In 1964, a fifteen-year-old boy named Gerald Gault was arrested after he and a friend made a lewd phone call to their neighbor. Over the next few weeks, Gault was repeatedly interrogated by police, adjudicated before a judge twice in chambers, and was subsequently committed to an Arizona juvenile detention facility until his twenty-first birthday.
Three years later, on May 15, 1967, the U.S. Supreme Court ruled in an 8-1 decision that the State of Arizona had failed to protect Gault’s due process rights under the Fourteenth Amendment of the Constitution. In the majority opinion, what Chief Justice Earl Warren dubbed “the Magna Carta for juveniles,” Justice Abe Fortas wrote that states must protect juveniles’ right to due process, most notably access to legal counsel, during every phase of the judicial proceedings.
Fifty years on, many states continue to deny juveniles their right to counsel, either through legislation or in its implementation. According to Christina Gilbert, Senior Staff Attorney and Policy Counsel at the National Juvenile Defender Center, Vermont is doing a great job of protecting juveniles in several areas of due process: under state statutes, juveniles are guaranteed automatic access to an attorney regardless of financial status and are not expected to pay for their representation. Further, juveniles are specifically required to consult with an attorney before waiving that right, thus ensuring they understand the expertise they stand to lose when they turn down legal representation.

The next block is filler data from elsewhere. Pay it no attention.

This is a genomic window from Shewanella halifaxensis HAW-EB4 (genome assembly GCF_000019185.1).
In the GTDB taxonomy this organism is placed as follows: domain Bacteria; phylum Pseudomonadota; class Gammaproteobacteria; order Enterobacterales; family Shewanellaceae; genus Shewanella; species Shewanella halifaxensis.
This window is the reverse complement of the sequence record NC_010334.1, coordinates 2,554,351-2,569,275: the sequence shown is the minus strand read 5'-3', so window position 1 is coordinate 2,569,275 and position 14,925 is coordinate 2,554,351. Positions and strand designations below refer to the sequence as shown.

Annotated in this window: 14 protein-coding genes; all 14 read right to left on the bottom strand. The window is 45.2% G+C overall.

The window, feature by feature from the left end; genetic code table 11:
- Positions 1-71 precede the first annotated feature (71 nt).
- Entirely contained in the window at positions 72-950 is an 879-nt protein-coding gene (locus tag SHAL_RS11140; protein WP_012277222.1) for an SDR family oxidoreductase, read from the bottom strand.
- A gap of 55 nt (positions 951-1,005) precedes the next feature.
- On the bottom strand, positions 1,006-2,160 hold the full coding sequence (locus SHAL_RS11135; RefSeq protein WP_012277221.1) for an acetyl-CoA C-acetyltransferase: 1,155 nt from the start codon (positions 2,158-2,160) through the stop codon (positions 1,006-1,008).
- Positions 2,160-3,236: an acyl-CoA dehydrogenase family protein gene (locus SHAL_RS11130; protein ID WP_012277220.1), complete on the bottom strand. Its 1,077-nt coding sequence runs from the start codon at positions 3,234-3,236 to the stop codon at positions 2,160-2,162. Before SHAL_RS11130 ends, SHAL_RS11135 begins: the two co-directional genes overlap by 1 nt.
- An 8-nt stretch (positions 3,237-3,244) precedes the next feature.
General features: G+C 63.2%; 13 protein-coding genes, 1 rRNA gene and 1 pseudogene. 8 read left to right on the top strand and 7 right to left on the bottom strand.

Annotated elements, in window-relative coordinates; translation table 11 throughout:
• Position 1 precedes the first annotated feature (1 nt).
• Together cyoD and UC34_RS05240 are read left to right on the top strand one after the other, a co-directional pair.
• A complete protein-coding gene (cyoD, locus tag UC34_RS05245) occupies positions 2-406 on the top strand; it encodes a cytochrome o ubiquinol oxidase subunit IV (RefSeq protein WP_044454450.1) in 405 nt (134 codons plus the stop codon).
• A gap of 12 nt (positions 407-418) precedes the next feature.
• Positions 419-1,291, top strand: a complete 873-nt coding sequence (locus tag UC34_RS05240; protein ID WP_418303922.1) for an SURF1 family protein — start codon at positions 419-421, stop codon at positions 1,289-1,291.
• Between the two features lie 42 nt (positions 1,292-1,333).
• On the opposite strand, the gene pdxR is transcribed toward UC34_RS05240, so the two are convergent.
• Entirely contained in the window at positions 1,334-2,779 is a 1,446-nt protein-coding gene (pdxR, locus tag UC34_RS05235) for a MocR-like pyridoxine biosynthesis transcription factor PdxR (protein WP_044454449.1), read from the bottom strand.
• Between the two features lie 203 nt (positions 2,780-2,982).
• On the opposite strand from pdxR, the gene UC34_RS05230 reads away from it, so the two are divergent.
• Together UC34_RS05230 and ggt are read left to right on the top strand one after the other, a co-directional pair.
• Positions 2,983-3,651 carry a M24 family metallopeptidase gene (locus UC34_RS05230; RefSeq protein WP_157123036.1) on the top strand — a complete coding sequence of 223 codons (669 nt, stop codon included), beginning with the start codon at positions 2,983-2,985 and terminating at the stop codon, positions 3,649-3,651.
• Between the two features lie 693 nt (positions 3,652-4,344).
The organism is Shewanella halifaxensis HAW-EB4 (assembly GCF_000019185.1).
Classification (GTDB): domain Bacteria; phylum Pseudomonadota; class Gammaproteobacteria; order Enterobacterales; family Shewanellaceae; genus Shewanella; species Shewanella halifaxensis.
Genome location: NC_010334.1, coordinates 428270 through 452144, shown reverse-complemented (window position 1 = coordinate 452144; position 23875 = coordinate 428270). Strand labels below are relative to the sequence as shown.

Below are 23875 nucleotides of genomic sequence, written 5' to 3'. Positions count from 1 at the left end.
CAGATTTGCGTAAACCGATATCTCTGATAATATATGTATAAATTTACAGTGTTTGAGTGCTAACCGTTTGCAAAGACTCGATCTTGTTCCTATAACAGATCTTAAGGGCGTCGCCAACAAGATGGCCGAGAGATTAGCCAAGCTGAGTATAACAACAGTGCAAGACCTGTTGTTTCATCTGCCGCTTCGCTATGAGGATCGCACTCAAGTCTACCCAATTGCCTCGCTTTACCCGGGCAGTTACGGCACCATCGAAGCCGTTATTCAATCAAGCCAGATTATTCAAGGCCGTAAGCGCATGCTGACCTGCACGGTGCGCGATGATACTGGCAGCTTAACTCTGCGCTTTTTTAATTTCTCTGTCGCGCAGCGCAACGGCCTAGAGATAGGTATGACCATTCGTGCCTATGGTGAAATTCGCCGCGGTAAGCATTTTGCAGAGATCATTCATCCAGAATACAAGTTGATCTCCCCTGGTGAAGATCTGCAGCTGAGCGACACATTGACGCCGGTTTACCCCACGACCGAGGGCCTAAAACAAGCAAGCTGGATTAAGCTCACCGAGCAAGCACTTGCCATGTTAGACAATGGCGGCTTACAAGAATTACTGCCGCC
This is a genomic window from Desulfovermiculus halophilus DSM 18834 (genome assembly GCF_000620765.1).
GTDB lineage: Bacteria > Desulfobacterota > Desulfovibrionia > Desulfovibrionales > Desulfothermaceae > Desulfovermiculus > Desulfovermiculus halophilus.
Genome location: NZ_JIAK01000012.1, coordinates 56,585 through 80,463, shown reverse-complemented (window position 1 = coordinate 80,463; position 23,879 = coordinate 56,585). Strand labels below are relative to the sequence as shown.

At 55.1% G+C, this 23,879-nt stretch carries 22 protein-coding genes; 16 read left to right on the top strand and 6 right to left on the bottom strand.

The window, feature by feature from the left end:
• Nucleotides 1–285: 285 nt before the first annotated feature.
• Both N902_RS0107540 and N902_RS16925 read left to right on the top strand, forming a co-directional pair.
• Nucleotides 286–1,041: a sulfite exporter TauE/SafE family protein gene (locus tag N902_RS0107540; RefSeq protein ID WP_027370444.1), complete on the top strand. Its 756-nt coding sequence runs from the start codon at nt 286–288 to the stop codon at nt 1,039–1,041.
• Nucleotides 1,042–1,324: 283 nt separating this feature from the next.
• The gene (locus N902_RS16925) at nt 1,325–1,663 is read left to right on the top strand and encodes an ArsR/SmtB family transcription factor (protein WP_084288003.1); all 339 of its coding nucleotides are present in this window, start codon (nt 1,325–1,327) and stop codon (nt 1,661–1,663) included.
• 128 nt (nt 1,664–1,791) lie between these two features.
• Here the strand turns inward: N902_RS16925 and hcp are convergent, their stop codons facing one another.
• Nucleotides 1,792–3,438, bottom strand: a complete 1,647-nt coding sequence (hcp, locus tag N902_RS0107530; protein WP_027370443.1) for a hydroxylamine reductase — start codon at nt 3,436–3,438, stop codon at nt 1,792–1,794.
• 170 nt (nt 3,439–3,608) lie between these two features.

Where Vermont still needs to improve, however, is by ensuring that children have early access to legal representation, well before a case is heard, and retain access to counsel through sentencing, detention, and probation. Ms. Gilbert notes that according to interviews with Vermont attorneys, juveniles first meet their attorney in the courthouse. And that, she argues, isn’t nearly early enough. Juveniles need access to legal counsel during interrogation to protect their rights against self-incrimination and to level the vast power discrepancy between children and law enforcement.
If Vermont is to live up to the full promise of the Gault decision, and uphold the Constitutional rights of its children, the due process rights of all juveniles must be protected, during every phase of the legal process. In the words of Justice Fortas, “Due process of law is the primary and indispensable foundation of individual freedom,” especially, I might add, for Vermont’s children.